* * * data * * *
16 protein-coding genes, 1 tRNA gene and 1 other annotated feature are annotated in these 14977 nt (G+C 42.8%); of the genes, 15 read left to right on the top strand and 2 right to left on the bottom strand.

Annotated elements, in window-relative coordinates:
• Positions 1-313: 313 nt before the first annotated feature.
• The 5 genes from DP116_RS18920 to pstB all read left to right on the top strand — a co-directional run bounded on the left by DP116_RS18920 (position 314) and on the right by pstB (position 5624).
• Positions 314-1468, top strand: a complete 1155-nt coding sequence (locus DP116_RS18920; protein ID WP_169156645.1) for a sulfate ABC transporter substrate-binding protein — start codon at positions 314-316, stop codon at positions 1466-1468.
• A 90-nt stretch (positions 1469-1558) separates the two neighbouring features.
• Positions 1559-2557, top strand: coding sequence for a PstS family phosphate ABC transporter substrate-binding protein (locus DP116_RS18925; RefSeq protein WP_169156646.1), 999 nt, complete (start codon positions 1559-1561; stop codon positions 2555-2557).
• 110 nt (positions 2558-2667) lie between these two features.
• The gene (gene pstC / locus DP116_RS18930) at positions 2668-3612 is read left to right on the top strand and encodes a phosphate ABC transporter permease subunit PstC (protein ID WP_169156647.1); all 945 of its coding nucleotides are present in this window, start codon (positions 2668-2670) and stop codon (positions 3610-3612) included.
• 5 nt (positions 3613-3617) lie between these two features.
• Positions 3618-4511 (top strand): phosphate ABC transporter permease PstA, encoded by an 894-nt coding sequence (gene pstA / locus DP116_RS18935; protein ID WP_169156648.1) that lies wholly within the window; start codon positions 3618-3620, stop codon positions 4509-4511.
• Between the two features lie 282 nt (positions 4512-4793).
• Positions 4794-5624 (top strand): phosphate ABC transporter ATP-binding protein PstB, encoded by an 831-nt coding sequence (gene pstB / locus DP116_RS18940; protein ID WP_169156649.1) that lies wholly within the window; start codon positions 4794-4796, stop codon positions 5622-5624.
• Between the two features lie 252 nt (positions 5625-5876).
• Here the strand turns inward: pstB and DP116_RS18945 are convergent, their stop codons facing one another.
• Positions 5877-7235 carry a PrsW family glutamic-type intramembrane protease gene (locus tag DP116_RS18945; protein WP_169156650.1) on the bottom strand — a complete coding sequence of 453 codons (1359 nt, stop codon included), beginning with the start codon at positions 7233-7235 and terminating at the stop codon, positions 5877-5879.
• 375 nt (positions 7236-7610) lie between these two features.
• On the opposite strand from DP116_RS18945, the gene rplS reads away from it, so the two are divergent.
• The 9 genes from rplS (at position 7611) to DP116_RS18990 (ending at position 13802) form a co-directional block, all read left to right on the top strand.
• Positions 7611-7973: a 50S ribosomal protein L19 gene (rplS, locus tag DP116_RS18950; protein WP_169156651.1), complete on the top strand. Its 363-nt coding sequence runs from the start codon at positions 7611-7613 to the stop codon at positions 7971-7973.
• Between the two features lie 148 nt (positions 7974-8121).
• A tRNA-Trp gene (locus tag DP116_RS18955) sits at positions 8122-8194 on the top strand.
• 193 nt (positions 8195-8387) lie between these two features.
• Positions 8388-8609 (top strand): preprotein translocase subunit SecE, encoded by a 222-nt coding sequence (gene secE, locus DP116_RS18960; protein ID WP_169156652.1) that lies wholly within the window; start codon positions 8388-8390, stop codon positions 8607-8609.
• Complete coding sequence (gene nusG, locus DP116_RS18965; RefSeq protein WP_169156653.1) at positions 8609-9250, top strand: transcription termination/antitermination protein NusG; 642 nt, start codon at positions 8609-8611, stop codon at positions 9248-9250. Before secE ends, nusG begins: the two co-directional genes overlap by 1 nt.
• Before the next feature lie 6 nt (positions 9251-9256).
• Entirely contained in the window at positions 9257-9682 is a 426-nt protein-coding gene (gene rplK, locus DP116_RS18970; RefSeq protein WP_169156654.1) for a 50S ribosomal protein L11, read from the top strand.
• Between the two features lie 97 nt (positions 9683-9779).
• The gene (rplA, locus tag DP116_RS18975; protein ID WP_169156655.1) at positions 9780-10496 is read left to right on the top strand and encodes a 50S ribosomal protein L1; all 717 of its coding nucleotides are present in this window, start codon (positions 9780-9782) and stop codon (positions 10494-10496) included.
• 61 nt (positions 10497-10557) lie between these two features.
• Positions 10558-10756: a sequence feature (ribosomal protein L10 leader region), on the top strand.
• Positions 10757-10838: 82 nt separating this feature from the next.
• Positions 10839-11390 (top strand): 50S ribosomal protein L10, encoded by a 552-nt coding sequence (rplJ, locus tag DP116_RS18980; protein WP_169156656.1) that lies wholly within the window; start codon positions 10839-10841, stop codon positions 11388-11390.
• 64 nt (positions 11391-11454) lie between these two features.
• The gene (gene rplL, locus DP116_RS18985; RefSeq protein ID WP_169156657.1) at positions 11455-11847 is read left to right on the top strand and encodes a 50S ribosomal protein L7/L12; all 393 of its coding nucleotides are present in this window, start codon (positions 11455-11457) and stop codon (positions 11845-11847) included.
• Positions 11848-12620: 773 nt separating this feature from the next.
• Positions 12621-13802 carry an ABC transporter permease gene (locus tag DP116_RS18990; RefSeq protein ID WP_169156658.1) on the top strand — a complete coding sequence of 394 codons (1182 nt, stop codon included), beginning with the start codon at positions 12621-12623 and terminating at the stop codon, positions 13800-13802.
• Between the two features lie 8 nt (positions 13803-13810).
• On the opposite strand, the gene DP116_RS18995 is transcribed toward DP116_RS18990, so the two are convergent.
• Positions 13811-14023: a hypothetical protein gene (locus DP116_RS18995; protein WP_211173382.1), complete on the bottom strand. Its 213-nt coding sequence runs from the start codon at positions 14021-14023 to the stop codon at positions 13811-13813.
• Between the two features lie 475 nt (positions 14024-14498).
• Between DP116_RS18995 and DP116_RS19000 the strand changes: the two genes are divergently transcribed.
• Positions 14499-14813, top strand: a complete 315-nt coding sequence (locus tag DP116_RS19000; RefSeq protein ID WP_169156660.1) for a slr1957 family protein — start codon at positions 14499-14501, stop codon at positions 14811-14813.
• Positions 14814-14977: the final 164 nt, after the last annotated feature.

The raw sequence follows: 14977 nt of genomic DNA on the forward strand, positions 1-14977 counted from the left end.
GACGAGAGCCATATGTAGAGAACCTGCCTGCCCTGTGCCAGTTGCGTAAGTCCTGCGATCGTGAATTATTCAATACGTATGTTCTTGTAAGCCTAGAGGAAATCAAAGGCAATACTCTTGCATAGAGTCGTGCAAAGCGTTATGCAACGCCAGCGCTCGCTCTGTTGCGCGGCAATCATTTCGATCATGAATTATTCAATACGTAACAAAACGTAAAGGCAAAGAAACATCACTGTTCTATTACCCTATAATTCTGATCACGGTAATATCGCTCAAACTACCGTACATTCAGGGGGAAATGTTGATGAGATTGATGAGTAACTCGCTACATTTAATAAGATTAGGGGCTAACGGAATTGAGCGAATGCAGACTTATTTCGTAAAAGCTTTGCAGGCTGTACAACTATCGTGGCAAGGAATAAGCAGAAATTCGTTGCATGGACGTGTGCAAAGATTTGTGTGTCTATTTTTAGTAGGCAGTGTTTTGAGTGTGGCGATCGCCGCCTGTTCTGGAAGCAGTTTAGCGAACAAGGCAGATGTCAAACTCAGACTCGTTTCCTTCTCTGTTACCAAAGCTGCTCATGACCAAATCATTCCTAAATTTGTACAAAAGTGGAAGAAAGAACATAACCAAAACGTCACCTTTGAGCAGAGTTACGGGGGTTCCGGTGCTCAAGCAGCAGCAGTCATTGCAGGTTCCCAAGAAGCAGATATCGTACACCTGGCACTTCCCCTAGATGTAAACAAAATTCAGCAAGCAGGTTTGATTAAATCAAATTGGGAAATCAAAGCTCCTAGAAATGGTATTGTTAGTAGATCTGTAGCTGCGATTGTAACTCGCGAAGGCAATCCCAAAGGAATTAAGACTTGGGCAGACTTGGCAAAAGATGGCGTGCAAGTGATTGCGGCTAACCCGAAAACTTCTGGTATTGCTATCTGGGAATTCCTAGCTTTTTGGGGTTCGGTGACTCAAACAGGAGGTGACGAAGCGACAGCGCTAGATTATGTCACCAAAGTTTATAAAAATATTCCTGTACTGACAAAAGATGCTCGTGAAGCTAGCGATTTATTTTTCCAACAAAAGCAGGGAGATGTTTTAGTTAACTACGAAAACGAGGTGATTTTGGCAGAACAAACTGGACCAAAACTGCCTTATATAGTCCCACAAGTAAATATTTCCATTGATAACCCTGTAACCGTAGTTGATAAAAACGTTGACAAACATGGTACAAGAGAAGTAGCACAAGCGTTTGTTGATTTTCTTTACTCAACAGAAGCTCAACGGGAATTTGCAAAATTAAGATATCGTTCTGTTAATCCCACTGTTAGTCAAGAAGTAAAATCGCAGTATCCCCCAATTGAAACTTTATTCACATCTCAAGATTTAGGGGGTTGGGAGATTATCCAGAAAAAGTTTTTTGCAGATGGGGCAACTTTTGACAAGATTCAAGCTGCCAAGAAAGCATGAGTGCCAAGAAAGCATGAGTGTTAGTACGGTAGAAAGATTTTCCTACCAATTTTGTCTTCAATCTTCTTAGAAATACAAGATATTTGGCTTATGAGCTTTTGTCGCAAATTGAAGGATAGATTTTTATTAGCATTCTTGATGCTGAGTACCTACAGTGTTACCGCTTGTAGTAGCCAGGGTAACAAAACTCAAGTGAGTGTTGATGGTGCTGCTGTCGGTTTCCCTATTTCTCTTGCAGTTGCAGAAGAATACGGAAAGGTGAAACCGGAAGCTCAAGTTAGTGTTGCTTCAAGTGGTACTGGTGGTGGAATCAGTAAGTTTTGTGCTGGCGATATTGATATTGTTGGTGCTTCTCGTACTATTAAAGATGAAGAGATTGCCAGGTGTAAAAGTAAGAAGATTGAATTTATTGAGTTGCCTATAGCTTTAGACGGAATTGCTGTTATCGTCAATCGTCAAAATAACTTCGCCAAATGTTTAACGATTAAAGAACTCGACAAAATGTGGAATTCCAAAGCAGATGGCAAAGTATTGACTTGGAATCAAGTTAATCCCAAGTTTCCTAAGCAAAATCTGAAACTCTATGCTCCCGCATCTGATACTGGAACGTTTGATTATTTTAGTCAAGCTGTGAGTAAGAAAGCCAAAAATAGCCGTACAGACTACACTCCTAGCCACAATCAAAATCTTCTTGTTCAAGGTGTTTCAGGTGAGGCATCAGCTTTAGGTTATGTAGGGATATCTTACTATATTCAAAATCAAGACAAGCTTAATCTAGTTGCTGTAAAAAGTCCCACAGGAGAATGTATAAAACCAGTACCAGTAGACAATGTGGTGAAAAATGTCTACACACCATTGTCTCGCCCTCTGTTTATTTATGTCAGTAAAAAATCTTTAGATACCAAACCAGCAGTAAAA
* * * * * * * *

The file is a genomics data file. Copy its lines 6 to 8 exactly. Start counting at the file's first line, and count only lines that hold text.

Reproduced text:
• A 90-nt stretch (positions 1469-1558) separates the two neighbouring features.
• Positions 1559-2557, top strand: coding sequence for a PstS family phosphate ABC transporter substrate-binding protein (locus DP116_RS18925; RefSeq protein WP_169156646.1), 999 nt, complete (start codon positions 1559-1561; stop codon positions 2555-2557).
• 110 nt (positions 2558-2667) lie between these two features.